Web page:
fri 23/02/2024

John Cage Lecture on Nothing, Barbican Theatre | reviews, news & interviews

John Cage Lecture on Nothing, Barbican Theatre

John Cage Lecture on Nothing, Barbican Theatre

Silence speaks volumes in Robert Wilson's new staging of a John Cage classic

'Most speeches are full of ideas, but this one doesn't have any at all': Robert Wilson ponders nothing

“I have nothing to say, and I am saying it. And that is poetry.” Originally delivered by John Cage at an artists’ club in New York in 1949, the composer’s Lecture On Nothing went on to become a core text within his 1961 collage-meditation of essays, Silence.

Restoring it to spoken form (and thus reanimating the beautiful tensions of this un-speech, this voiced absence), Robert Wilson’s staging finds a whole new echo-chamber of resonances for a classic text muted by neglect in mainstream culture.

Wilson’s affinity for the American minimalism of this period is most famously explored in his quasi-operatic collaboration with Philip Glass, Einstein on the Beach, and it’s only a very small ritual stroll from this world of white-faced human automata and organic visual patterning to Cage’s verbal tone-poem of repetitions and self-reflexive abstraction. But while Einstein’s dominant mood is of disturbance and threat, Cage’s linguistic fantasy is altogether more playful, more benign.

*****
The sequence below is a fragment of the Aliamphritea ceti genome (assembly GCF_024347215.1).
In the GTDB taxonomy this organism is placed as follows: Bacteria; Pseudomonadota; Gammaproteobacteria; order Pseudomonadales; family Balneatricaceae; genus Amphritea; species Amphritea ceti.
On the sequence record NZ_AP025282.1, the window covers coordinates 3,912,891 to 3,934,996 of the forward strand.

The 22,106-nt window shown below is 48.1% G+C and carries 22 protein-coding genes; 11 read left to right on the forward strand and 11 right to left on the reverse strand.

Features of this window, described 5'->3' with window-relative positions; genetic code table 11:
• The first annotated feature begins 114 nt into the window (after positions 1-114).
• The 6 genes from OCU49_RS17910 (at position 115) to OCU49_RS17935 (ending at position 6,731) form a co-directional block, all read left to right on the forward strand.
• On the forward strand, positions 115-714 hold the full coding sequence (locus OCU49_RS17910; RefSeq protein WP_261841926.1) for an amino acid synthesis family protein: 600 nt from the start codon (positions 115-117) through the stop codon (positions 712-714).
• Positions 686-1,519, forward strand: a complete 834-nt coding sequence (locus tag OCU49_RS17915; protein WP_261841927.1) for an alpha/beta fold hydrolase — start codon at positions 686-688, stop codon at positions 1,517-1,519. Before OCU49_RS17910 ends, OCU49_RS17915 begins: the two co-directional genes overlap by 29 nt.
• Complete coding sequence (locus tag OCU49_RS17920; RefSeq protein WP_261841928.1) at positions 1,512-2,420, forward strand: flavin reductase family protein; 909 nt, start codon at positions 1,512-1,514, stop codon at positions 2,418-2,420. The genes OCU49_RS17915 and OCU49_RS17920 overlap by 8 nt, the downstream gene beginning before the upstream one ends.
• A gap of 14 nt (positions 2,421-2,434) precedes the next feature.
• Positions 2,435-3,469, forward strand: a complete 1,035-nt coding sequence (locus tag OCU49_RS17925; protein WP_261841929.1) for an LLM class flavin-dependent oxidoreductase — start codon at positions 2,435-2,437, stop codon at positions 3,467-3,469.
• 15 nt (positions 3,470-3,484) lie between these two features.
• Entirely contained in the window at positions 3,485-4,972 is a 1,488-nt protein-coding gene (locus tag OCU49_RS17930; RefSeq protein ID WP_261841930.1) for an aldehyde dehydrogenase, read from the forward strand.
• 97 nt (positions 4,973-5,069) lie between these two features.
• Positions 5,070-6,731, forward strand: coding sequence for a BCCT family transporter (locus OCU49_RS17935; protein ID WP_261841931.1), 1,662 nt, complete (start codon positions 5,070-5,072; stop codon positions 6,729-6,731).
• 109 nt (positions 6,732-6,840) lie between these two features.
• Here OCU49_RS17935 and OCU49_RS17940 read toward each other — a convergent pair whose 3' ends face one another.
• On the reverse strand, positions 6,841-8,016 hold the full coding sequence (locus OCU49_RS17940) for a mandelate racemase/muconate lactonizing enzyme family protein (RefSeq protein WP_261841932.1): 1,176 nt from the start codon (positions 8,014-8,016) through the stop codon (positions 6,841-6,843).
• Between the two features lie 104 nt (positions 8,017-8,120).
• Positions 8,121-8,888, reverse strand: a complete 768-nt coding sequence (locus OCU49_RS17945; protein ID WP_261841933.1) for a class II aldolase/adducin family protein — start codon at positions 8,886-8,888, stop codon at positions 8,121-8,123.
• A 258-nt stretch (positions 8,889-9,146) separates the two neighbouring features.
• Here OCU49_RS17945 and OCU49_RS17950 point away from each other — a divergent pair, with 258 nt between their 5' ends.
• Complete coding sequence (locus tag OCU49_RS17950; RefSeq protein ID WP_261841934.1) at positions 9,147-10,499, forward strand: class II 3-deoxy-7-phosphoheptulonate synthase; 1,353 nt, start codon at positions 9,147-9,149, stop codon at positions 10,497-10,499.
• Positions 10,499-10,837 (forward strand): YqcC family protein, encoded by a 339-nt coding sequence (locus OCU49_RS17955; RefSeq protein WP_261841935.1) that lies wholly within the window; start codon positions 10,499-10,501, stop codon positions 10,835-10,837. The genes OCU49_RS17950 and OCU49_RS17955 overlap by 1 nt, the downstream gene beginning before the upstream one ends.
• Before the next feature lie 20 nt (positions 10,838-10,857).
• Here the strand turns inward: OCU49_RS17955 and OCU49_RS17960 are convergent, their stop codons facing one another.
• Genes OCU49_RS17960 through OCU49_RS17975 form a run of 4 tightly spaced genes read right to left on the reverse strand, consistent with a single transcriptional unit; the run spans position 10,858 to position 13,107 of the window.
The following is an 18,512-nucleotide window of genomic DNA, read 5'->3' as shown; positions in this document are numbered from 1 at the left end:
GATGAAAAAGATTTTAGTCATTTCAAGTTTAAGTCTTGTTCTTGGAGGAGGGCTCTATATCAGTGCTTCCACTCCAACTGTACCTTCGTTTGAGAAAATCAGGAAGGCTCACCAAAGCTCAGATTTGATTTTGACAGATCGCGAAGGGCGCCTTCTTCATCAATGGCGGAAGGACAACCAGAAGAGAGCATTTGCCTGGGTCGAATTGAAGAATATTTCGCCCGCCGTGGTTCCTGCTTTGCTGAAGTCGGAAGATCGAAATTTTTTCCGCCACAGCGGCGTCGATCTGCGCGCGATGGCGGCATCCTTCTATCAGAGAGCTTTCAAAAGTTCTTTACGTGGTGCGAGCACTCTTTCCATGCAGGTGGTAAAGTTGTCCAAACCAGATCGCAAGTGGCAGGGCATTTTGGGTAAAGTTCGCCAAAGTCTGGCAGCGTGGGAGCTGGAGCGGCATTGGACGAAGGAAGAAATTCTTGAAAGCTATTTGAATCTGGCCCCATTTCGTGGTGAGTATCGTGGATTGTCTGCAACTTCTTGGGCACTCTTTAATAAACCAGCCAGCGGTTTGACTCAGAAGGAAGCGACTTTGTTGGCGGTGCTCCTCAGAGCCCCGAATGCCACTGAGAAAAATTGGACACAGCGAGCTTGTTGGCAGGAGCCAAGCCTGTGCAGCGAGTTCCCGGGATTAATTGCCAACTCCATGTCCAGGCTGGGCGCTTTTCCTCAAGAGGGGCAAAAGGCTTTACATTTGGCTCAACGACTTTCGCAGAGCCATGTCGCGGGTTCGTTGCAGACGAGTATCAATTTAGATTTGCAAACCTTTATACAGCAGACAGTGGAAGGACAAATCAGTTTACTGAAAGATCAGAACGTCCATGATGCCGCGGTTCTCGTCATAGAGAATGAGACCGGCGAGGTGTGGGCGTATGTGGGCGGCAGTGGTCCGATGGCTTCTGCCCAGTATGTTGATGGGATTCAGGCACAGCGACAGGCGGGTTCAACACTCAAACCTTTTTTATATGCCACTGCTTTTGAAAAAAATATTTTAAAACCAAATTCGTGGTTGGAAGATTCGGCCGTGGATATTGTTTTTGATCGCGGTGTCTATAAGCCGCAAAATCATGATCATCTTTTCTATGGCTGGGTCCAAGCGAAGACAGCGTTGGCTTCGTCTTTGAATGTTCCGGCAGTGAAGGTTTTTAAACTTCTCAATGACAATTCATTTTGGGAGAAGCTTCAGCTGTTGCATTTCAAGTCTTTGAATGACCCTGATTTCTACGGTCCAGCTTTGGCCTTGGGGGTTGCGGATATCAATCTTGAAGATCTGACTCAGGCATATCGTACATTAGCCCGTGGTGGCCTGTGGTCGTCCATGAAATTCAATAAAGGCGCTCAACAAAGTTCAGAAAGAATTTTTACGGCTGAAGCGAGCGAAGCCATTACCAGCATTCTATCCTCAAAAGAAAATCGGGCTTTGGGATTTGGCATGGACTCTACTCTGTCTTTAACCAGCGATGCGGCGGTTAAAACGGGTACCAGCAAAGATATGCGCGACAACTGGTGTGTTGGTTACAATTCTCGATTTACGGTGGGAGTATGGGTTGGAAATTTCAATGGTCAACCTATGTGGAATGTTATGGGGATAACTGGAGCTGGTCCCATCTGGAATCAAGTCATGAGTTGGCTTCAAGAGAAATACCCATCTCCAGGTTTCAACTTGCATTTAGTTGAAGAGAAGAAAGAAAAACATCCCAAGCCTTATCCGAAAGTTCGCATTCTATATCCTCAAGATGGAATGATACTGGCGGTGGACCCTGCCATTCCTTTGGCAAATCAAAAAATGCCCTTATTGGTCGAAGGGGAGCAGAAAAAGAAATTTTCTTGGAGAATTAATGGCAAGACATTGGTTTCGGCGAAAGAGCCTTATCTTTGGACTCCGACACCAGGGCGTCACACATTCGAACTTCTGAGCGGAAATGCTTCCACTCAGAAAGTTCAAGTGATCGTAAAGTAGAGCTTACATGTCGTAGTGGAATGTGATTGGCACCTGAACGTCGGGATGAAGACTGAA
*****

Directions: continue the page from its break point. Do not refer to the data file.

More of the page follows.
The concept of nothingness is fragmented, fractured and reconfigured

Delivered by Wilson himself, the text’s five sections construct an architecturally elaborate hall of mirrors, reflecting the lecture’s own processes back on itself and muddling thoughts on form and material with meticulously casual effect. The concept of nothingness (and the implied relationship between nothing, Nothing, and no-thing) is fragmented, fractured and reconfigured, subjected to an associative sequence of tests and assaults. Wilson’s set defers the absolute nullity of Cage’s silence one stage further with the clamour of its visuals - a floor strewn with scrunched-up newspapers crying their headlines, banners screaming theirs.

It could all be insufferably smug were it not for Cage’s own quiet wit and Wilson’s precisely pitched delivery. The repetitions of section four see verbal signs and signifiers part company, with words finding new freedom in their circling formations. Physicality (occasionally deployed for an easy laugh - welcome, on balance - in this potentially tense setup) brings tensions and reassurances to the text, though there’s no attempt to dramatise the work as such.

While the notion of an auditorium full of people leaving their homes and offices on a freezing Monday evening to contemplate nothing in the Barbican is antithetical to Cage’s fluid concept of art and culture, there’s an elegance to the irony that Wilson (pictured above) is eager to enjoy and exploit. There is poetry here of a more profound kind than the musical wisecrack of 4'33" and Cage’s writing more than justifies the weight and significance that Wilson’s performance ascribes to it.

In a neat gesture, Wilson’s own narration gives way at the core of the un-argument to silence, allowing Cage’s own voice to take over in recorded form. This staging of the Lecture On Nothing is a duet of gorgeous fluency between two natural partners, each instinctively in sympathy with the other. We the audience may have found ourselves “going nowhere”, but the journey has rarely been so scenic or filled with ideas.

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